'Monday Night Football' Ratings Slide 9% (and You Can't Blame the Weather)

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Quarterback Trevor Siemian of the Denver Broncos rolls out of the pocket against the Los Angeles Chargers at Sports Authority Field at Mile High on Monday.
Quarterback Trevor Siemian of the Denver Broncos rolls out of the pocket against the Los Angeles Chargers at Sports Authority Field at Mile High on Monday. Credit: Dustin Bradford/Getty Images

The last of the Hurricane Irma-delayed ratings for Week 1 of the new NFL season are in, and as was the case with all but one of the league's TV windows, ESPN's "Monday Night Football" doubleheader took a bit of a tumble.

According to Nielsen live-plus-same-day data, ESPN's inaugural "Monday Night Football" telecasts (Saints-Vikings, Chargers-Broncos) averaged 10.7 million viewers, down 9 percent compared to the 11.7 million fans who tuned in for the year-ago games (Steelers-'Skins, Rams-49ers).

As is nearly always the case when overall viewership takes a hit, the number of advertiser-coveted viewers ESPN delivered on Monday night was down as well. The two games averaged a 4.1 rating among adults 18 to 49, which translates to 5.22 million viewers, and 5.55 million adults 25 to 54, or a 4.6 rating. Declines in the demos were proportionate to the drop in overall viewers.

The "Monday Night Football" numbers are indicative of the linear TV ratings and do not include the number of viewers who live-streamed the games via the WatchESPN app.

Unlike the Sunday NFL windows, which sustained a 13 percent decline in overall deliveries as Irma sent millions of viewers scrambling to the Weather Channel and CNN, ESPN's declines don't appear to have been a function of storm slippage. For example, while the Weather Channel's ratings were still relatively inflated opposite "Monday Night Football," with an average draw of 840,000 viewers, its deliveries were nowhere near as elevated as they were during Sunday's 4:20 p.m. EDT game on Fox. As the Seahawks and Packers slugged it out in Green Bay, the Weather Channel averaged 4.48 million viewers.

The same pattern applied to cable news. While CNN nearly doubled its year-ago deliveries, the average net gain for all three cable news nets opposite "Monday Night Football" was fewer than 1 million viewers.

When the final ESPN numbers are baked into the mix, all NFL windows were down 13 percent year-over-year. The average draw for the six national and local broadcast windows was 17.4 million viewers, down from the 19.9 million who tuned in for the first week of the 2016 NFL season.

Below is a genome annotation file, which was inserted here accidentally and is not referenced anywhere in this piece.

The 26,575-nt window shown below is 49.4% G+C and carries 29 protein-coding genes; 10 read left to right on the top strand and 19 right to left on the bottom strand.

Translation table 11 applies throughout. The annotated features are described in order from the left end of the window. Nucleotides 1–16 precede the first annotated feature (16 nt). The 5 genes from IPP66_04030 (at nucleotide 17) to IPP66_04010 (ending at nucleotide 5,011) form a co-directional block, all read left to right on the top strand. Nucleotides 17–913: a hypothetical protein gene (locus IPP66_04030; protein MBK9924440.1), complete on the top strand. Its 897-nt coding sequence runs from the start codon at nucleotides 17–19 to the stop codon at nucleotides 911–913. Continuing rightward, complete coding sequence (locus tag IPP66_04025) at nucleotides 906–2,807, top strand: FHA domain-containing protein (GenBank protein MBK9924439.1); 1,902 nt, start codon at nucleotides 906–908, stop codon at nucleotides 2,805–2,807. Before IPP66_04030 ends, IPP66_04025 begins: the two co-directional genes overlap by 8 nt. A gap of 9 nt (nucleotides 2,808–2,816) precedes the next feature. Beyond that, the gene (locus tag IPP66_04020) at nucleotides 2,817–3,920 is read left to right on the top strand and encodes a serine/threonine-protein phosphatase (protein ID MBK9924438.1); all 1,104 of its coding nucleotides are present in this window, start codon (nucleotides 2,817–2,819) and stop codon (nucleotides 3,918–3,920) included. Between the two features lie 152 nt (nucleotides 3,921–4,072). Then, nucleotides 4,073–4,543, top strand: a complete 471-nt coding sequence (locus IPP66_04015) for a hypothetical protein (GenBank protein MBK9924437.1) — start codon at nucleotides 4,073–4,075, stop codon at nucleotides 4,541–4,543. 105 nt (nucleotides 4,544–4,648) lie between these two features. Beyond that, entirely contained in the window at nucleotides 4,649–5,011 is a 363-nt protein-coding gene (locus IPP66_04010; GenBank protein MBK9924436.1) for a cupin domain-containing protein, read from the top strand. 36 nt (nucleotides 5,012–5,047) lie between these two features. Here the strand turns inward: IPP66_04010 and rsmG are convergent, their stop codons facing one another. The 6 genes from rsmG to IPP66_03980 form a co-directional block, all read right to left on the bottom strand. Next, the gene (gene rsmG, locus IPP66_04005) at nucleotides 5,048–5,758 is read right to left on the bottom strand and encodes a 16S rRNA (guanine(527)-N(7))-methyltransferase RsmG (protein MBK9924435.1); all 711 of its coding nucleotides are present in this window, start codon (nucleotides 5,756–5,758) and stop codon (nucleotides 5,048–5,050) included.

If ESPN had been able to flip the two Monday night games, its ratings almost certainly would've been stronger. The Broncos-Chargers game was absolutely bonkers, culminating in a blocked field goal with one second left on the clock, but given that it was well past one in the morning when the whistle finally blew, relatively few people on the east coast were able to stick around for the finale. (Such are the inherent pitfalls of kicking off the second game at 10:20 p.m. ET.)

All told, the Chargers-Broncos telecast averaged 9.94 million viewers, of which approximately 5.3 million were representatives of the 25-to-54 set. "Monday Night Football" doubleheader games rarely dip below 10 million viewers; the last time ESPN fell short of the mark was in 2007, when the late Broncos-Raiders matchup averaged 9.7 million viewers.

On the advertising front, automotive brands on Monday night nearly doubled the spend of the No. 2 category, insurance, with GMC, Toyota, Nissan and Lexus among the most visible carmakers. Liquor advertisers in NFL games still remain something of a novelty, with only Hennessy stepping up to the plate on Monday night, having invested in a 15-second sliver of airtime in the late game. (Hennessy had primed for the Chargers-Broncos game by making buys in two of ESPN's pre-season NFL games.)

Since the NFL lifted the spirits ban, three brands have dipped a toe into the waters of big-time football. Crown Royal became the first in-game advertiser with a buy in the Sept. 7 NFL Kickoff Game on NBC, while Patron took a 15-second position in the "Sunday Night Football" opener. (Crown Royal re-aired the spot that ran in the first game of the season in Sunday's Giants-Cowboys game.)

Along with the in-game "Monday Night Football" inventory ESPN sold to automakers, insurance providers, film studios, quick-service restaurants and purveyors of beverages, the network also held back a few spots for its broadcast sibling ABC. The Alphabet net ran in-game promos for its upcoming medical drama "The Good Doctor," which bows on Monday, Sept. 25 opposite ESPN's Cowboys-Cardinals showcase, and the freshman comedy "The Mayor," which premieres Tuesday, Oct. 3.

ESPN gets another crack at helping nudge the NFL's ratings into the black next week, when the New York Giants host the Detroit Lions at Met-Life Stadium.

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